Background: Chronic pain is a common occurrence for burn patients and has significant impact on quality of life. However, the etiology is not well understood. Understanding the mechanisms underlying the restoration of sensory function and the development of chronic pain after burn is critical to improving long-term outcomes. Objective: To determine whether cutaneous innervation in burn patients with chronic pain is altered when compared to patients without chronic pain. Methods: Twelve patients with unilateral injury and who reported chronic pain were recruited. Each patient underwent sensory function testing and both scar and matched site uninjured skin biopsy. Biopsies were analyzed for total nerve density and nociceptive C-fiber density using immunohistochemistry. Results were compared to a control group of 33 patients with unilateral injury and no reported long-term pain. Results: Sensory function was significantly diminished in scar compared to uninjured tissue in both study groups, but chronic pain patients did not have significantly diminished function when compared to control. Total nerve density was not significantly different between scar and uninjured sites in either group, or between groups. However, the density of nociceptive nerve fibers was significantly elevated in both uninjured (p = 0.0193) and scar sites (p = 0.0316) of the patients with chronic pain when compared to the control group. Conclusions: This data suggests that differences in cutaneous innervation may contribute to chronic pain after burn. There also appears to be a systemic difference in cutaneous innervation extending to distal uninjured sites. Therefore efforts to affect cutaneous reinnervation after burn may lead to less patients experiencing chronic pain.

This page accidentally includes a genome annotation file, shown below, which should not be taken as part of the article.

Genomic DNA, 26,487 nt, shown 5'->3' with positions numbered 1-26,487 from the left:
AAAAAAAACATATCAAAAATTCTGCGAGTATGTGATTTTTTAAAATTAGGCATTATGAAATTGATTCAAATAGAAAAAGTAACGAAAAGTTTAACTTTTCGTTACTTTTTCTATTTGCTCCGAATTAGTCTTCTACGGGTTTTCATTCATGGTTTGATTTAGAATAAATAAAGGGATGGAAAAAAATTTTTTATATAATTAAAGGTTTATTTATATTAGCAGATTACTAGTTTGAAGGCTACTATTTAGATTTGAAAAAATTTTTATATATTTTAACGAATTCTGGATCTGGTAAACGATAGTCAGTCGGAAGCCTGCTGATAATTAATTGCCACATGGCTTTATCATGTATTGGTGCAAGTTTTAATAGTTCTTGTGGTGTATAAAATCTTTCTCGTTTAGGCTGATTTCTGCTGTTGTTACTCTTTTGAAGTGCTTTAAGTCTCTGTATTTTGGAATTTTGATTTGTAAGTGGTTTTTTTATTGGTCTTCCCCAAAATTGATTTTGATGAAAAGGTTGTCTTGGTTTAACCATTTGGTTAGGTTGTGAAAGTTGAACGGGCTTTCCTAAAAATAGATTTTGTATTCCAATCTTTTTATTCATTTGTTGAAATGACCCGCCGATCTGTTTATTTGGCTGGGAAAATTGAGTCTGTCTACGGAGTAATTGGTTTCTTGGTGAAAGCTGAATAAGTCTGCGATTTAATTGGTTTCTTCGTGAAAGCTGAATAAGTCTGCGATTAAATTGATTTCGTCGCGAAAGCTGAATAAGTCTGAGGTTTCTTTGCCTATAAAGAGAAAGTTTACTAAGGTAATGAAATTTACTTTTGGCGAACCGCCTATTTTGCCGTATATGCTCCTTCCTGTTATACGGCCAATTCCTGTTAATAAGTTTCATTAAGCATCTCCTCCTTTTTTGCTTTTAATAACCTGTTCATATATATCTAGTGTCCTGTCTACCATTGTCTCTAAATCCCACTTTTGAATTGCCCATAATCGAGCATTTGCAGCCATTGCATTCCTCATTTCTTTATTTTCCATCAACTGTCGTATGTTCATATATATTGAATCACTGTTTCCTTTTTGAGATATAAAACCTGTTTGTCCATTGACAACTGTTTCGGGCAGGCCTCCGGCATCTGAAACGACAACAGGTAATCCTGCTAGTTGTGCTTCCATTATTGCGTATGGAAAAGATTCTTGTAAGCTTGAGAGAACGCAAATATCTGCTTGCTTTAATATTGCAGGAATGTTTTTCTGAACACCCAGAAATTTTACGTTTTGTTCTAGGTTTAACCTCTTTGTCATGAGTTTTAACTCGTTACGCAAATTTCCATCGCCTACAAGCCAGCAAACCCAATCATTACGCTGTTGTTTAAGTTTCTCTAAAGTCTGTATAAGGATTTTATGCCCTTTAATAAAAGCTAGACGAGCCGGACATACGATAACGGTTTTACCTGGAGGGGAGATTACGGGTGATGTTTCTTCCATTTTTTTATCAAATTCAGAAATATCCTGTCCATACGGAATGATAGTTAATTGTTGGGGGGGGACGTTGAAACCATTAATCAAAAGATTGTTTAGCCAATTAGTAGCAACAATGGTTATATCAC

- chronic pain